• Someone having psychotic symptoms during a depressive episode may believe he is ruined and penniless, or that he has committed a crime.

    As a result, people with bipolar disorder who also have psychotic symptoms are sometimes misdiagnosed with schizophrenia.

    Anxiety and ADHD: Anxiety disorders and attention-deficit hyperactivity disorder (ADHD) are often diagnosed among people with bipolar disorder.

    Substance Abuse: People with bipolar disorder may also misuse alcohol or drugs, have relationship problems, or perform poorly in school or at work. Family, friends and people experiencing symptoms may not recognize these problems as signs of a major mental illness such as bipolar disorder.

    Risk Factors

    Scientists are studying the possible causes of bipolar disorder. Most agree that there is no single cause. Instead, it is likely that many factors contribute to the illness or increase risk.

    Brain Structure and Functioning: Some studies show how the brains of people with bipolar disorder may differ from the brains of healthy people or people with other mental disorders. Learning more about these differences, along with new information from genetic studies, helps scientists better understand bipolar disorder and predict which types of treatment will work most effectively.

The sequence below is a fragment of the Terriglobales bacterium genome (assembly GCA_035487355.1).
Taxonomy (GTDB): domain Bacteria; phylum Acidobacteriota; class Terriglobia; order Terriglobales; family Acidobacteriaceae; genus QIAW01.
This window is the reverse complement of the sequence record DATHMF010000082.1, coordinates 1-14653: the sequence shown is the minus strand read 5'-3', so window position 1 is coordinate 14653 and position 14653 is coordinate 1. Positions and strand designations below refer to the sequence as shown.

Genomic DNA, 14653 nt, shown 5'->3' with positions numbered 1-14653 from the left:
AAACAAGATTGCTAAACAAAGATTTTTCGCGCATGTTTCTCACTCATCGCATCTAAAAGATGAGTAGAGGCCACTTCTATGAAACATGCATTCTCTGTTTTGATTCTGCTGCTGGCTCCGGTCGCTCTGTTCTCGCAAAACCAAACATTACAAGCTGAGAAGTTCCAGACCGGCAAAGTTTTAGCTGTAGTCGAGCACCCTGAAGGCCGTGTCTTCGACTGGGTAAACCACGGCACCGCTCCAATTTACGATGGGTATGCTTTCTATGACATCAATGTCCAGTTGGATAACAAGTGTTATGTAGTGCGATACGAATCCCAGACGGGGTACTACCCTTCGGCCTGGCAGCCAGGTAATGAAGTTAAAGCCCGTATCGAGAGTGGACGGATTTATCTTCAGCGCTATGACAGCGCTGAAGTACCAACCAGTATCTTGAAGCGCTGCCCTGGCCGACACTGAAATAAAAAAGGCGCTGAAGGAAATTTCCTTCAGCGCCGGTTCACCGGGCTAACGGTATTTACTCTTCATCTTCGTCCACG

Genetics: Some research suggests that people with certain genes are more likely to develop bipolar disorder than others. But genes are not the only risk factor for bipolar disorder. Studies of identical twins have shown that even if one twin develops bipolar disorder, the other twin does not always develop the disorder, despite the fact that identical twins share all of the same genes.

    Family History: Bipolar disorder tends to run in families. Children with a parent or sibling who has bipolar disorder are much more likely to develop the illness, compared with children who do not have a family history of the disorder. However, it is important to note that most people with a family history of bipolar disorder will not develop the illness.

    Treatments and Therapies

    Treatment helps many people—even those with the most severe forms of bipolar disorder—gain better control of their mood swings and other bipolar symptoms. An effective treatment plan usually includes a combination of medication and psychotherapy (also called “talk therapy”). Bipolar disorder is a lifelong illness. Episodes of mania and depression typically come back over time. Between episodes, many people with bipolar disorder are free of mood changes, but some people may have lingering symptoms. Long-term, continuous treatment helps to control these symptoms.

    Medications

    Different types of medications can help control symptoms of bipolar disorder. An individual may need to try several different medications before finding ones that work best.